Seven Hills Winery Seven Hills Vineyard Cabernet Sauvignon 2009
Cabernet Sauvignon from Walla Walla Valley, Columbia Valley, Washington
This old vines Cabernet of dark-red purple color opens with a very dusty nose. Ripe, exuberant red fruits, raspberry jam and red plum cobbler follow, with secondary notes of licorice, mint, and almond. The palate is generous and full of red fruit sweetness and depth, supported by spice and a moderate brightness with polished tannnins underneath. The finish is warm, sweet, persistent and balanced, with a hint of pepper. The vintage is more forward and softer than 2008, and reminds me of a cross between 2006 and 2007 in its texture and lushness. Will reward cellaring for 5-8 years.
Wine Enthusiast - "Again in 2009, winemaker Casey McClellan has crafted a beautifully pure Cabernet Sauvignon from this vineyard. Soft and supple, focused and detailed, it's a riot of pastry-like berries and cherries, with a concentrated midpalate bursting with full-bodied flavor. It moves into a lengthy finish, with toast, tobacco, coconut and caramel highlights. Cellar Selection."
Wine Spectator - "Focused, elegant and expressive, offering a lovely bead of mineral-accented cherry and herb flavors at the core, hinting at mocha as the finish lingers against fine tannins."
Seven Hills Winery
The McClellan family has farmed in Eastern Washington since 1880. One hundred years later, in 1980, Casey McClellan and his father Jim began planting the now famous Seven Hills Vineyard at the south end of the Walla Walla Valley. After then earning his Master’s degree in Enology from UC Davis, Casey returned to Walla Walla with his wife Vicky to found Seven Hills Winery, the fifth winery in the Walla Walla Valley, in 1988. Casey remains Seven Hills’ sole winemaker to this day.
Seven Hills Vineyard is now regarded as one of the “ten most important vineyards in the world” by Wine & Spirits Magazine. In addition to Seven Hills Vineyard, Casey crafts wines from several of the best, old vine vineyards in Walla Walla and on Red Mountain, including Ciel du Cheval, Klipsun, and McClellan Estate.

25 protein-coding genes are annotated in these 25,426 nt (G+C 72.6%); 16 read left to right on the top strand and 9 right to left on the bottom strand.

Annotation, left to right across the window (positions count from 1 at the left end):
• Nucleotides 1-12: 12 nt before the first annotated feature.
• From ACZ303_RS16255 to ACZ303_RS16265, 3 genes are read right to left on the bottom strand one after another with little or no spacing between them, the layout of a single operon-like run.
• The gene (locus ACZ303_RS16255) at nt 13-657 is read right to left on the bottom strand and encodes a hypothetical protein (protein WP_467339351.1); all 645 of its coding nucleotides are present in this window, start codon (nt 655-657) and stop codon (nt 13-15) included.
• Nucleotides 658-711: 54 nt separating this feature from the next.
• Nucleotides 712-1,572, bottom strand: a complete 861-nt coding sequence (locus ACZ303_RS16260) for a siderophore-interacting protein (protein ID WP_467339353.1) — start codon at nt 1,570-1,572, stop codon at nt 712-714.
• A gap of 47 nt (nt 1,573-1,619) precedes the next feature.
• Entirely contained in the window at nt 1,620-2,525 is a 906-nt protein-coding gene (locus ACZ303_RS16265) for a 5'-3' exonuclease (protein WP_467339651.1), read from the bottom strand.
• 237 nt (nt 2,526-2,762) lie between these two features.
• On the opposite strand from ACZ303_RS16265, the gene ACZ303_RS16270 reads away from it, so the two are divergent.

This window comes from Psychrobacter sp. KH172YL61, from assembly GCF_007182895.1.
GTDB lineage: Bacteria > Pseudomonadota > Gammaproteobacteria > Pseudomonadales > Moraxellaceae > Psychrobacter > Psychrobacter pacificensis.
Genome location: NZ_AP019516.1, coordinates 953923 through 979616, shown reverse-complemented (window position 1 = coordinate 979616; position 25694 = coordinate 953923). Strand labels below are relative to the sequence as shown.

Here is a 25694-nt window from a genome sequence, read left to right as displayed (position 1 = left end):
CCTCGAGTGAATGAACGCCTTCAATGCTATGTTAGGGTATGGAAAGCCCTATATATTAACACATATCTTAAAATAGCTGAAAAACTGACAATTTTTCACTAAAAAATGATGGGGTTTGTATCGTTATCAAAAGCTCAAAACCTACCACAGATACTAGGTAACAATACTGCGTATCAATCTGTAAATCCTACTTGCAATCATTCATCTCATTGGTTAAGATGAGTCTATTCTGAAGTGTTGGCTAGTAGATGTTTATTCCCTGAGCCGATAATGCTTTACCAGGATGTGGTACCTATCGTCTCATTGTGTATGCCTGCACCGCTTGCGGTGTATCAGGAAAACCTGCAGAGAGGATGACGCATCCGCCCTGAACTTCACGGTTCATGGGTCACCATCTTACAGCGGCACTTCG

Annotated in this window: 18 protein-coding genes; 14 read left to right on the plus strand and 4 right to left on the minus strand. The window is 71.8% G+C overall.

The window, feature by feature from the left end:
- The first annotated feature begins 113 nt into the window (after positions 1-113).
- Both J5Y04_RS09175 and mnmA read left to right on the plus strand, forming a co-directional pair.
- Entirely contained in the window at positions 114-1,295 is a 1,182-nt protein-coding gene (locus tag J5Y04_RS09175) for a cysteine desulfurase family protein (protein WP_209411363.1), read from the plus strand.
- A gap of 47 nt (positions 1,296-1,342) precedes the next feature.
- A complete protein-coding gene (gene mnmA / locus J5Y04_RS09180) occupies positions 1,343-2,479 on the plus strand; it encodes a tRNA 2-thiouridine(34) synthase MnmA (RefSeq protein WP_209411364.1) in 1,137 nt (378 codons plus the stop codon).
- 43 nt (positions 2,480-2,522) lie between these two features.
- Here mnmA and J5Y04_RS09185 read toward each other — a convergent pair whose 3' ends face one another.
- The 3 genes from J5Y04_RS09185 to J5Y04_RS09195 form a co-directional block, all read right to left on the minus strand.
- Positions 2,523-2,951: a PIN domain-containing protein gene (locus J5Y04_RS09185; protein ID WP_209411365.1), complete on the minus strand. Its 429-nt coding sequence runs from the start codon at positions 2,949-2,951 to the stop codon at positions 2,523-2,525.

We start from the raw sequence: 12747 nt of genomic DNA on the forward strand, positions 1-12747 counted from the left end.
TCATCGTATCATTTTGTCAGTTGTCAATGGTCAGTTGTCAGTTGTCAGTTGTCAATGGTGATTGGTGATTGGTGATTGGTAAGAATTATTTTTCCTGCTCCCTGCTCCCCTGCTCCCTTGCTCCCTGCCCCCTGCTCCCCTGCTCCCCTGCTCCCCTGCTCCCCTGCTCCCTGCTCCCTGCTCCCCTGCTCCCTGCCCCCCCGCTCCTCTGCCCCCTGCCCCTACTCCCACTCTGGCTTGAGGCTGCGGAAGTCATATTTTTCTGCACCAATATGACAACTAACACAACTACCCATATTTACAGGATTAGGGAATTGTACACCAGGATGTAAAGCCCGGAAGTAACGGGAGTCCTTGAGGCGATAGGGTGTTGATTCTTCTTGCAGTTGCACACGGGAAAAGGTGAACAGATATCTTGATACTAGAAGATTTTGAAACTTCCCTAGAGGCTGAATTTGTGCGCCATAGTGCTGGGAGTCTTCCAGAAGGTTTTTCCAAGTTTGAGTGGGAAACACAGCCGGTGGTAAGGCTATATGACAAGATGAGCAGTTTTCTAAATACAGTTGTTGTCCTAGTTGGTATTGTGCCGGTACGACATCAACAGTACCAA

Casey’ focus has always been on Cabernet Sauvignon and Bordeaux varietal reds, complemented by limited production of Alsatian varietal white wines. His vision is to produce wines that reflect the terroir of these sites with intense structure and pure varietal fruit character capable of graceful ageing. View all Seven Hills Winery Wines
About Walla Walla ValleyView a map of Walla Walla Valley wineries
Sharing part of the valley with Oregon, Walla Walla is on the southeast side of the Columbia Valley. It is primarily red grape land, with Cabernet Sauvignon leading in the vineyards, followed by Merlot and the ever-growing and very popular, Syrah.In the 1990's, as Washington State was gaining more acclaim for its red wines, Walla Walla was hailed by wine critics for its quality and sense of place. That has not changed. Many red wines from Walla Walla show not only great complexity and elegance, but ageability. Though the region is known for the red wines, the most planted white grape here is Chardonnay.
About WashingtonRelated Links:Now the number two producer in the United States, Washington State has also grown in quality.
So how does a state known for rain and coffee produce high quality wines? They plant their grapes on the east side of the Cascade mountains, away from that ever-present rain cloud that sits along the coast. Perhaps wine grapes do well since the sandy loam soils east of the Cascade range give way to an almost desert-like land, saved from drought only by the helpful rivers that run through the area – and the good irrigation systems.
Thinking that the state would do best with typical northern growing grapes like Riesling and Gewurtztraminer, turns out the apple state is well-suited for reds, namely Merlot, Cabernet Sauvignon and, more recently, Syrah. Of course, whites have not been forgotten - Washington State Rieslings range from bone-dry to sweet, are well-structured and high quality, and Chardonnay dominates most of the other white plantings, making a range of wines. But the reds of the region, Merlot in particular, have made Washington State a quality force to be reckoned with.
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